T-bone steak offers the best of both worlds, with a tenderloin on one side and a strip steak on the other. While it has a moderate fat content, it’s still a great source of protein and essential nutrients. Just be mindful of portion sizes to control calorie intake.

3. Ribeye Steak (Lean Cut)

Protein Content: High

Fat Content: Moderate

Calories: Moderate

Vitamins and Minerals: Good source of iron and B vitamins

The ribeye steak, when trimmed of excess fat, can be a nutritious choice. It retains its rich flavor while delivering a good amount of protein and essential nutrients. Opt for a leaner cut to keep the fat content in check.

2. Sirloin Steak

Protein Content: High

Fat Content: Moderate

Calories: Moderate

Vitamins and Minerals: Good source of iron and B vitamins

Sirloin steak offers a balanced nutritional profile with high protein content and moderate fat levels. It’s flavorful and versatile, making it a favorite among steak enthusiasts. Choose a lean sirloin cut for a healthier option.

1. The #1 Healthiest Steak: Filet Mignon

Protein Content: High

Fat Content: Low

Calories: Low

Vitamins and Minerals: Good source of iron and B vitamins

Filet mignon, often referred to as the “king of steaks,” is prized for its tenderness and mild flavor. It’s also a nutritional superstar, boasting high protein content and relatively low fat and calorie levels. If you’re looking for a lean and nutritious steak, filet mignon is an excellent choice.

What are the different cuts of steak?

There are several different cuts of steak, each with its unique characteristics in terms of tenderness, flavor, and texture. Here are some of the most common cuts of steak:

Tenderloin (Filet Mignon): This is one of the most tender and lean cuts of steak. It comes from the loin area and is known for its buttery texture and mild flavor. Filet mignon is often considered a premium cut and is typically smaller in size.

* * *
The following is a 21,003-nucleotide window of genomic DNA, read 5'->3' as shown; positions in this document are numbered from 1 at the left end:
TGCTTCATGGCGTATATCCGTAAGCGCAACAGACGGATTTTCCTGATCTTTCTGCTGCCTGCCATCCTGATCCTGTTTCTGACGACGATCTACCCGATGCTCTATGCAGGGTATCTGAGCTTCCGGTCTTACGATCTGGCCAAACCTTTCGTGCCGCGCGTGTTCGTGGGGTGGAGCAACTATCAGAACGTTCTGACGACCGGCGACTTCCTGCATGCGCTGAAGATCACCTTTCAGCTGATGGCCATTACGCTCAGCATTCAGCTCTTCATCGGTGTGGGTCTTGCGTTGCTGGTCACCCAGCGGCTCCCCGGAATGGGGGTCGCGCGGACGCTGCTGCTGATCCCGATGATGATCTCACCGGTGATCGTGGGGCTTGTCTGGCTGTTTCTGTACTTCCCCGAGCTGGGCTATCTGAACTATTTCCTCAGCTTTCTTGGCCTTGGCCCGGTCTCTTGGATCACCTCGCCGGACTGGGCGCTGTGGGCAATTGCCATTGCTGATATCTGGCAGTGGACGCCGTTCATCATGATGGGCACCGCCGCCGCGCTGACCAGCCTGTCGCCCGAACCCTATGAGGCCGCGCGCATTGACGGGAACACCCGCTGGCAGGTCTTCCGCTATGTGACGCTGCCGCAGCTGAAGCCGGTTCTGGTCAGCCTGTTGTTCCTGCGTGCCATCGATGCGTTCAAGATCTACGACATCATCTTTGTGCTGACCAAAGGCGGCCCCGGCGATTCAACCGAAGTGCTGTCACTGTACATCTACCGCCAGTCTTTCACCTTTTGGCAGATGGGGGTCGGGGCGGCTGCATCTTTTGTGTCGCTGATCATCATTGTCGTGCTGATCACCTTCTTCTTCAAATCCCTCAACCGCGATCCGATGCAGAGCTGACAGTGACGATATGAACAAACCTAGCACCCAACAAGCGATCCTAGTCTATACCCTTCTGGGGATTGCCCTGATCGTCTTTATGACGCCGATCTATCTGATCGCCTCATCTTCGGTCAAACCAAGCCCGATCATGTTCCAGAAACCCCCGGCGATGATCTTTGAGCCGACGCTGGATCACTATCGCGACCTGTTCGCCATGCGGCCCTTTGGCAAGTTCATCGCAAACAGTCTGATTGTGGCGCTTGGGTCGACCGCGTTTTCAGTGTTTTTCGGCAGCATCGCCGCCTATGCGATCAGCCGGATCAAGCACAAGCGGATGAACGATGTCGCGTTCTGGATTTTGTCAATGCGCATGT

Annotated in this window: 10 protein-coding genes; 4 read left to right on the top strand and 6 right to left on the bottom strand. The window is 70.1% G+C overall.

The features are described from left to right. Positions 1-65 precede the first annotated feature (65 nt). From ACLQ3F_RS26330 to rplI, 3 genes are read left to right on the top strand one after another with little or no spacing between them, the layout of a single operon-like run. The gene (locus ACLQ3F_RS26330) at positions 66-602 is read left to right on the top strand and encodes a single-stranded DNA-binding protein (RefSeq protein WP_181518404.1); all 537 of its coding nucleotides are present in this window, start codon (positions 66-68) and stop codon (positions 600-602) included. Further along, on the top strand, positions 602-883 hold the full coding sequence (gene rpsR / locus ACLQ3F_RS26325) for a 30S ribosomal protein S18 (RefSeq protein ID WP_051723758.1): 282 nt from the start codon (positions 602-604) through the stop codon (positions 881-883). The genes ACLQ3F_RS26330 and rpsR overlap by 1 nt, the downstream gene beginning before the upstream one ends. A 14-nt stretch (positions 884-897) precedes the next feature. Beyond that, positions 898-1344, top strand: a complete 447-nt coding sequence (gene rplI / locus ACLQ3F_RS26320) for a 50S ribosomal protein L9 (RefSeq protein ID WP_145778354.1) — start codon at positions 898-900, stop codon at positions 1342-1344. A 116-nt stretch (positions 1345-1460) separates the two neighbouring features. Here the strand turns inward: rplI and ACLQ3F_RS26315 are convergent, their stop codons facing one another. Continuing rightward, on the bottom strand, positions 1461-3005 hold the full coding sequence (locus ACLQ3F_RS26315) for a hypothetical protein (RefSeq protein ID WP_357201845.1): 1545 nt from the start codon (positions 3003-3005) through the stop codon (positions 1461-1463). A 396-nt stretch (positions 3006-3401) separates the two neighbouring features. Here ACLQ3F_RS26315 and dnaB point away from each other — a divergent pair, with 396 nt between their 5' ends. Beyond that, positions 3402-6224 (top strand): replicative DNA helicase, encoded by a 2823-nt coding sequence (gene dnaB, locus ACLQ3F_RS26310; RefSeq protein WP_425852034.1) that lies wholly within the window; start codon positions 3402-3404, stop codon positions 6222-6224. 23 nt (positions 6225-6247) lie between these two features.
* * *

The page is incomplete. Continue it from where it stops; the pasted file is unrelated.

Ribeye: Ribeye steak is cut from the rib section of the cow, and it’s known for its rich marbling, which makes it incredibly flavorful and juicy. It has a higher fat content compared to some other cuts.

Sirloin: The sirloin is a leaner cut of steak that comes from the back of the cow. It offers a balance between tenderness and flavor, making it a popular choice for many steak enthusiasts.

New York Strip: Also known as the strip steak or top loin, this cut is taken from the short loin area. It’s well-marbled and has a robust, beefy flavor. It’s slightly leaner than ribeye but still offers great flavor.

T-Bone and Porterhouse: These cuts are known for their T-shaped bone that separates two different sections of meat—the tenderloin and the New York strip. The porterhouse is larger and includes a more significant portion of tenderloin. They provide a combination of tenderness and flavor.

Flank Steak: Flank steak is a lean, flavorful cut that comes from the abdominal muscles of the cow. It’s often used in dishes like fajitas and stir-fries. It’s important to slice it thinly against the grain to maximize tenderness.

Skirt Steak: Skirt steak is similar to flank steak and is known for its intense beefy flavor. It’s also commonly used in Mexican and South American cuisine. Like flank steak, it should be sliced thinly against the grain.

Round Steak (Top or Bottom Round): Round steak comes from the rear leg of the cow and is typically leaner and less tender than some other cuts. It’s often used in recipes where slow cooking or braising can help tenderize the meat.

Chuck Steak: Chuck steak is cut from the shoulder of the cow and is well-suited for slow cooking methods like braising or stewing. It’s flavorful but can be tougher if not cooked properly.

Flat Iron Steak: This relatively newer cut is taken from the shoulder area and is known for its tenderness and rich flavor. It’s a good option for grilling or pan-searing.

Hanger Steak: Hanger steak is prized for its tenderness and beefy flavor. It’s often marinated and grilled, making it a favorite for steak lovers.

Culotte Steak: Also known as the top sirloin cap or picanha, this cut is popular in Brazilian barbecue (churrasco). It’s flavorful, tender, and often skewered and grilled.

Tri-Tip: Tri-tip steak is triangular in shape and comes from the bottom sirloin. It’s versatile, tender, and can be grilled or roasted.